What Is Peripheral Nerve Stimulation And How Does It Work?
A Peripheral Nerve Stimulator is an outpatient procedure where a small electrical device is implanted near a damaged nerve to interrupt pain signals. Peripheral nerves are nerves found outside of the brain and spinal cord. Frequent areas that are treated are the shoulders and knees. Other areas that can be treated include the hips, ribs/chest, wrist and ankles, but peripheral nerve stimulation can be used to treat almost any area of pain.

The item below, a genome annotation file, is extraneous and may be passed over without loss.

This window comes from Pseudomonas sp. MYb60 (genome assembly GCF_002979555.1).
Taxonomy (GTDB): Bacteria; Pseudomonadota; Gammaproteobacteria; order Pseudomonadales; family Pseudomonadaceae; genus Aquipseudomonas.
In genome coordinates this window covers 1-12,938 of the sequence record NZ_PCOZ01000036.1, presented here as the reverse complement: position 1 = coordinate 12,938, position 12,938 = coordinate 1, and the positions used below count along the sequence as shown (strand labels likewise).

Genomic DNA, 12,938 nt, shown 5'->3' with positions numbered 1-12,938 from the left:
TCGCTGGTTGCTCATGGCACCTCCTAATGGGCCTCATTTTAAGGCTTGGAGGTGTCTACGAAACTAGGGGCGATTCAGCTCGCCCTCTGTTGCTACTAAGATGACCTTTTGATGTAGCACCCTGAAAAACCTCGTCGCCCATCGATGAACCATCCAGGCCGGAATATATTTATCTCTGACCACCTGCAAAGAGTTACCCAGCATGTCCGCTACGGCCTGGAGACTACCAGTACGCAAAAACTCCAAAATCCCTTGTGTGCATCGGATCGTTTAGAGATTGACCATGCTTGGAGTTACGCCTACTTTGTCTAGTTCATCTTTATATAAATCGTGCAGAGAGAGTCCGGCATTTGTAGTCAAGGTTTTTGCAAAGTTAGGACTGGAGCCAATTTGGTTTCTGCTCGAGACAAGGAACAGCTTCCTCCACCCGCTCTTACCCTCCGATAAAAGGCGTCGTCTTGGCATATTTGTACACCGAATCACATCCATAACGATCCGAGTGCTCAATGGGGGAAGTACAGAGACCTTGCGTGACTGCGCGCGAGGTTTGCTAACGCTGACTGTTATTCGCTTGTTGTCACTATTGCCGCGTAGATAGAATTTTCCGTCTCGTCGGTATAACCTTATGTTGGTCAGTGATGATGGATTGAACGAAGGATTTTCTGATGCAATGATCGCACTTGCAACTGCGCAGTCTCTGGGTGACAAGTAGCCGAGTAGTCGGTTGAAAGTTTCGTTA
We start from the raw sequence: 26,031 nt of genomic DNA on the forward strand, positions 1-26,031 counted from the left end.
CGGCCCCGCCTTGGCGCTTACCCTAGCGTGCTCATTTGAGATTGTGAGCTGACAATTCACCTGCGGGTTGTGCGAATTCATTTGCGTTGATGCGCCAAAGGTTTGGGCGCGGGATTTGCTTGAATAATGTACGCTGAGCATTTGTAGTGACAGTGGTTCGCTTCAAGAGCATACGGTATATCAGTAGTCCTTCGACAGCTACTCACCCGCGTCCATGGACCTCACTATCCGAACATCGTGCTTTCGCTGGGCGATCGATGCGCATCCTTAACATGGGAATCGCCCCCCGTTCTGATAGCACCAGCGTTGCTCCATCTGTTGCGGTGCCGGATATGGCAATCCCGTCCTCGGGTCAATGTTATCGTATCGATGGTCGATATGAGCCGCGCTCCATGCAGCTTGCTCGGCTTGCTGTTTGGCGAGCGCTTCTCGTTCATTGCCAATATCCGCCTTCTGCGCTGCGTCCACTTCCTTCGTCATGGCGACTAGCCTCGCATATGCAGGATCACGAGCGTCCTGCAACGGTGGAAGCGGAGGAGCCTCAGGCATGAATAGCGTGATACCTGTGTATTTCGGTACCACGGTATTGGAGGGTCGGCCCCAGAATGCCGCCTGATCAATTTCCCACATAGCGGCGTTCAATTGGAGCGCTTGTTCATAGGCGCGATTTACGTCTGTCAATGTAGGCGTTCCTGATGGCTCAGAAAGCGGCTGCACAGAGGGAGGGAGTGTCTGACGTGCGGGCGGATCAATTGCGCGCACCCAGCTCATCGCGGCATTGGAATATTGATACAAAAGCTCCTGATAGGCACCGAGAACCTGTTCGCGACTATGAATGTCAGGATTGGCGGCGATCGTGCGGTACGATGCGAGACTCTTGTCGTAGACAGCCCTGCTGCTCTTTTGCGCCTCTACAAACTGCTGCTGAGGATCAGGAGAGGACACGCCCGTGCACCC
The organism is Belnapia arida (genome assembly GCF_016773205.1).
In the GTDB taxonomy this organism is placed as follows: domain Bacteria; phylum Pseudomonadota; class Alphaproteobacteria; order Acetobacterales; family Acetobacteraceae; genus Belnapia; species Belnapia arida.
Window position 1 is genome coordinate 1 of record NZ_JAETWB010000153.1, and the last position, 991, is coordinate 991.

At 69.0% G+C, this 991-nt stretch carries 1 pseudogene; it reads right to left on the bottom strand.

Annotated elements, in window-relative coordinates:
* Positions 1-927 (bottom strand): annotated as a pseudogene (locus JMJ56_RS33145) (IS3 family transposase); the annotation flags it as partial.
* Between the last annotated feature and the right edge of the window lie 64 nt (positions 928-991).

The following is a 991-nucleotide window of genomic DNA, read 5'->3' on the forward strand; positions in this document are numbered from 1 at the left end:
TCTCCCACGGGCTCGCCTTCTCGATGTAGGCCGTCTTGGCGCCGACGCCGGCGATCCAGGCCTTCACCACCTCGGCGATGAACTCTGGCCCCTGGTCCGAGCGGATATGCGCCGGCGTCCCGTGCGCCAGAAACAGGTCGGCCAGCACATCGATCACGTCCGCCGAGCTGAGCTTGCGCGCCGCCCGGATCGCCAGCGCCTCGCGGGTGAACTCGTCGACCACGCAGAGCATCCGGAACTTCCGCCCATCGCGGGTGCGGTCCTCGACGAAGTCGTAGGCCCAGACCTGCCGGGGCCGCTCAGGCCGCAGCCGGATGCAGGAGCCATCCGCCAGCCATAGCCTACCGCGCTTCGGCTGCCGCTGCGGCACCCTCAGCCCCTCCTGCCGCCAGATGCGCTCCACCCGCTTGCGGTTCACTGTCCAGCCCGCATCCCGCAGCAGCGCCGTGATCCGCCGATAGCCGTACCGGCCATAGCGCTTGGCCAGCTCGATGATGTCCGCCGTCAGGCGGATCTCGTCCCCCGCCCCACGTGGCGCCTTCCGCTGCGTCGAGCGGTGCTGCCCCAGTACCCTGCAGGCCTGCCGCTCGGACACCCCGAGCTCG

Once implanted, mild electrical impulses will “stimulate” those damaged nerves in order to break up the pain signals reaching the brain. This will aid in masking the pain from a specific joint. Your body will sense a tingling sensation versus the sharp or dull pains coming from the joint. The device is controlled with a remote that is provided to turn the device on or off as needed. Patients who are good candidates for peripheral nerve stimulation are those who have already tried interventional therapies and injection therapies and are still having residual discomfort.